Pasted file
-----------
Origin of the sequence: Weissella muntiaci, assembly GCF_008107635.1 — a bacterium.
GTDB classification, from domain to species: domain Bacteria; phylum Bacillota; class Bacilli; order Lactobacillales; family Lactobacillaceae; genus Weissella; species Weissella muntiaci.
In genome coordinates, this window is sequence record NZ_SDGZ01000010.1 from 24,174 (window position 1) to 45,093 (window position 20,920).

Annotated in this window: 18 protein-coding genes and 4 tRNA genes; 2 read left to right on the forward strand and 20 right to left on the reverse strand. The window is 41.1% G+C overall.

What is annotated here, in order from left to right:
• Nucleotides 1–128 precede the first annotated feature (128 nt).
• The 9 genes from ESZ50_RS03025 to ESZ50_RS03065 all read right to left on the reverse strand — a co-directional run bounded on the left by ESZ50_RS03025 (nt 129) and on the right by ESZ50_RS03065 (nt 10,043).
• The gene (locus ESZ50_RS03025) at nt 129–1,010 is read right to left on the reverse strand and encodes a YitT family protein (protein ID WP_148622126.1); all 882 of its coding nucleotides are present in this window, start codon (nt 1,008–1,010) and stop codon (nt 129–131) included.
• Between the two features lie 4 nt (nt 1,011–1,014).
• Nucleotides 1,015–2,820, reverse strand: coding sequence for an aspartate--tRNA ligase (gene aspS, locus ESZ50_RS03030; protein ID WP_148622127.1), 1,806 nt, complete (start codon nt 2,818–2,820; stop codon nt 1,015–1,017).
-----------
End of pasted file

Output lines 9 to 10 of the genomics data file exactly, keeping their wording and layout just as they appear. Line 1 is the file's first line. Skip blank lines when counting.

• Between the two features lie 4 nt (nt 1,011–1,014).
• Nucleotides 1,015–2,820, reverse strand: coding sequence for an aspartate--tRNA ligase (gene aspS, locus ESZ50_RS03030; protein ID WP_148622127.1), 1,806 nt, complete (start codon nt 2,818–2,820; stop codon nt 1,015–1,017).